Investigators inspect Okinawan castle ruins for fire cause

ire and police investigators were inspecting the burned-out ruins of Shuri Castle on Okinawa to determine the cause of the fire that nearly destroyed the site that is a symbol of the Japanese island's cultural heritage and history of struggle.
The fire Thursday burned down the castle's three main halls and four nearby structures. It took firefighters 11 hours to extinguish the fire.
More than 130 investigators were inspecting the site Friday, according to local police and fire officials. Fire officials believe the fire started inside the Seiden, the castle's centerpiece, around 2:30 a.m. when nobody was around.
The late hour and the castle's design, with a spacious wooden main hall connected to other main buildings by hallways, might have allowed the fire to spread quickly.
Investigators were focusing on the ruins of the Seiden hall. Footage on NHK television, taken from a helicopter, showed dozens of uniformed officials wearing white helmets skimming through charred debris, putting pieces into buckets for further examination.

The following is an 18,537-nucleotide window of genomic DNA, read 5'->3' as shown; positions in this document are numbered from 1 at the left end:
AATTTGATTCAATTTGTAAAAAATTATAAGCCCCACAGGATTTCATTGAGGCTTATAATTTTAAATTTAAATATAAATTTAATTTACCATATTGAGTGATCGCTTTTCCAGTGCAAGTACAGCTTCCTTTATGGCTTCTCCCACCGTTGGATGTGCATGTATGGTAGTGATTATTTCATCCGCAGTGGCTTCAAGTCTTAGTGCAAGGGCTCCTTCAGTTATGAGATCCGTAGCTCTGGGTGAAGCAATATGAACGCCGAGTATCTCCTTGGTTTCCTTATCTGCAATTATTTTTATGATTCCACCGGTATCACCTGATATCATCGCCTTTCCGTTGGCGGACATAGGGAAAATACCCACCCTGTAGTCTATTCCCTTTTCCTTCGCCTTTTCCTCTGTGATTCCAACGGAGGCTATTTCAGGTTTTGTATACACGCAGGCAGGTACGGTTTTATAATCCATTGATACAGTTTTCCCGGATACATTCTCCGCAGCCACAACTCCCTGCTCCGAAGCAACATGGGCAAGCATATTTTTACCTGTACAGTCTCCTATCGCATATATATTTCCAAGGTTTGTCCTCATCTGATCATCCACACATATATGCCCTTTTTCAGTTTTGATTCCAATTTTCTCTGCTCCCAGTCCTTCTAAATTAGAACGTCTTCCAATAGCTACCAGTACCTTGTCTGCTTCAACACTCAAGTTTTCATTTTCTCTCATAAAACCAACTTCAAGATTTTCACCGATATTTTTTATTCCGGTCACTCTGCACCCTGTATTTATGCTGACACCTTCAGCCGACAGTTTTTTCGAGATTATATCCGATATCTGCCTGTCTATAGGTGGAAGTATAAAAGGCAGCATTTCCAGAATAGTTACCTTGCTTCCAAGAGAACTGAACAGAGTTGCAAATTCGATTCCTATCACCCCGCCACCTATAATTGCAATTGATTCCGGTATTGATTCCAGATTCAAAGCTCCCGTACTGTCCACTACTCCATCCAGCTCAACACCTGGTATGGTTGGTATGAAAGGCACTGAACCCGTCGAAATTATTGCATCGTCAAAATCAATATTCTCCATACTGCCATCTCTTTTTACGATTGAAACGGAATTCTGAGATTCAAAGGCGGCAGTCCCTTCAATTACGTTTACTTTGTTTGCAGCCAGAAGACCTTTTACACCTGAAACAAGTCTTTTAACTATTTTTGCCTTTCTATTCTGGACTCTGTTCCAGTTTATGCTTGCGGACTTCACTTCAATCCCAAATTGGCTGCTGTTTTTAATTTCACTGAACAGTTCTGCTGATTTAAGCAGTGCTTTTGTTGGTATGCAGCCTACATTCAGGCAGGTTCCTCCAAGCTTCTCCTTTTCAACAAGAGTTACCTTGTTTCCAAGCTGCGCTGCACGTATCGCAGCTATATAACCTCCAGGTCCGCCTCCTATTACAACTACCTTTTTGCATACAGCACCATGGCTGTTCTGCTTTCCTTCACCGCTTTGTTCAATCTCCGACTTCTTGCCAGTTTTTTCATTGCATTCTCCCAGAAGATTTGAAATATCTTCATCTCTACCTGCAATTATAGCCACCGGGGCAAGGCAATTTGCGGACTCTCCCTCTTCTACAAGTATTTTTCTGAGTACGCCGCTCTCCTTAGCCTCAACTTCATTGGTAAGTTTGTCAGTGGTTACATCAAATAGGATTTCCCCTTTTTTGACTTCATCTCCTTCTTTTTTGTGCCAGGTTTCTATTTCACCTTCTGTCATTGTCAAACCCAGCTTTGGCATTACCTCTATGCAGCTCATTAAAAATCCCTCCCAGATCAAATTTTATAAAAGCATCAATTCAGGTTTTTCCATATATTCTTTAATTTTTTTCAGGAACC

The castle had hydrants, alarms, portable extinguishers and water outside the buildings, based on fire prevention law. But the castle had no sprinklers installed inside the buildings, Naha fire department official Ryo Kotani said.
The fire was detected when a security guard at the castle gate closest to the main structures rushed to Seiden in response to an alarm, Kotani said. Quoting the private security worker, Katani said the guard went to the second floor of the three-story main hall and saw smoke down the hallway.
The smoke had become a blaze engulfing the hall and spreading to nearby structures when firefighters arrived about 20 minutes later.
Treasures displayed at the castle are replicas of originals safely stored elsewhere in the city, fire officials said.
Shuri Castle is a UNESCO World Heritage site. It dates from the 1429-1879 Ryukyu Kingdom era and was restored in 1992 after being burned down during World War II.

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